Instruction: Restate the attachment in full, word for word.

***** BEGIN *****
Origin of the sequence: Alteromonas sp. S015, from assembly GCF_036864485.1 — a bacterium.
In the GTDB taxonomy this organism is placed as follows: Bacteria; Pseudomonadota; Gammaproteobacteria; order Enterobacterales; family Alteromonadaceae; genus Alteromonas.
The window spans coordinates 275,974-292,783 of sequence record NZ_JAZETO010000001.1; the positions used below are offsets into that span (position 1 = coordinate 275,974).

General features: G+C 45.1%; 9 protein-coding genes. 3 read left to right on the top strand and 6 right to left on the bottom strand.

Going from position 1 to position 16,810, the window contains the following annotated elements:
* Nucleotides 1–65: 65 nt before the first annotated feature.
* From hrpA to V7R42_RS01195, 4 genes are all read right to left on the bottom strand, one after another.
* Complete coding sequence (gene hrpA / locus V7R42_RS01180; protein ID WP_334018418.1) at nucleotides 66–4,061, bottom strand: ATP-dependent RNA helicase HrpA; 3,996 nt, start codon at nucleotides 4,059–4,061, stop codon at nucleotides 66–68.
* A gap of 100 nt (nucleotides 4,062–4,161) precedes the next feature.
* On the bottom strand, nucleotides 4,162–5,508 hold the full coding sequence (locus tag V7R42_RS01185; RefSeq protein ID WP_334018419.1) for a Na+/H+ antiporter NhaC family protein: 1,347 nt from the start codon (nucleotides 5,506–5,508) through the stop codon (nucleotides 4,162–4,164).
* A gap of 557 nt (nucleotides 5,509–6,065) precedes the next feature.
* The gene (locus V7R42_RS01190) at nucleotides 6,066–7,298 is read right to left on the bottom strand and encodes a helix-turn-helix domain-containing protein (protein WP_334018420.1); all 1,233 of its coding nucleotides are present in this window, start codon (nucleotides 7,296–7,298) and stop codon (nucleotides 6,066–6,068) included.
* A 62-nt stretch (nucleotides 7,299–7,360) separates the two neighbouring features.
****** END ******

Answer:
Origin of the sequence: Alteromonas sp. S015, from assembly GCF_036864485.1 — a bacterium.
In the GTDB taxonomy this organism is placed as follows: Bacteria; Pseudomonadota; Gammaproteobacteria; order Enterobacterales; family Alteromonadaceae; genus Alteromonas.
The window spans coordinates 275,974-292,783 of sequence record NZ_JAZETO010000001.1; the positions used below are offsets into that span (position 1 = coordinate 275,974).

General features: G+C 45.1%; 9 protein-coding genes. 3 read left to right on the top strand and 6 right to left on the bottom strand.

Going from position 1 to position 16,810, the window contains the following annotated elements:
* Nucleotides 1–65: 65 nt before the first annotated feature.
* From hrpA to V7R42_RS01195, 4 genes are all read right to left on the bottom strand, one after another.
* Complete coding sequence (gene hrpA / locus V7R42_RS01180; protein ID WP_334018418.1) at nucleotides 66–4,061, bottom strand: ATP-dependent RNA helicase HrpA; 3,996 nt, start codon at nucleotides 4,059–4,061, stop codon at nucleotides 66–68.
* A gap of 100 nt (nucleotides 4,062–4,161) precedes the next feature.
* On the bottom strand, nucleotides 4,162–5,508 hold the full coding sequence (locus tag V7R42_RS01185; RefSeq protein ID WP_334018419.1) for a Na+/H+ antiporter NhaC family protein: 1,347 nt from the start codon (nucleotides 5,506–5,508) through the stop codon (nucleotides 4,162–4,164).
* A gap of 557 nt (nucleotides 5,509–6,065) precedes the next feature.
* The gene (locus V7R42_RS01190) at nucleotides 6,066–7,298 is read right to left on the bottom strand and encodes a helix-turn-helix domain-containing protein (protein WP_334018420.1); all 1,233 of its coding nucleotides are present in this window, start codon (nucleotides 7,296–7,298) and stop codon (nucleotides 6,066–6,068) included.
* A 62-nt stretch (nucleotides 7,299–7,360) separates the two neighbouring features.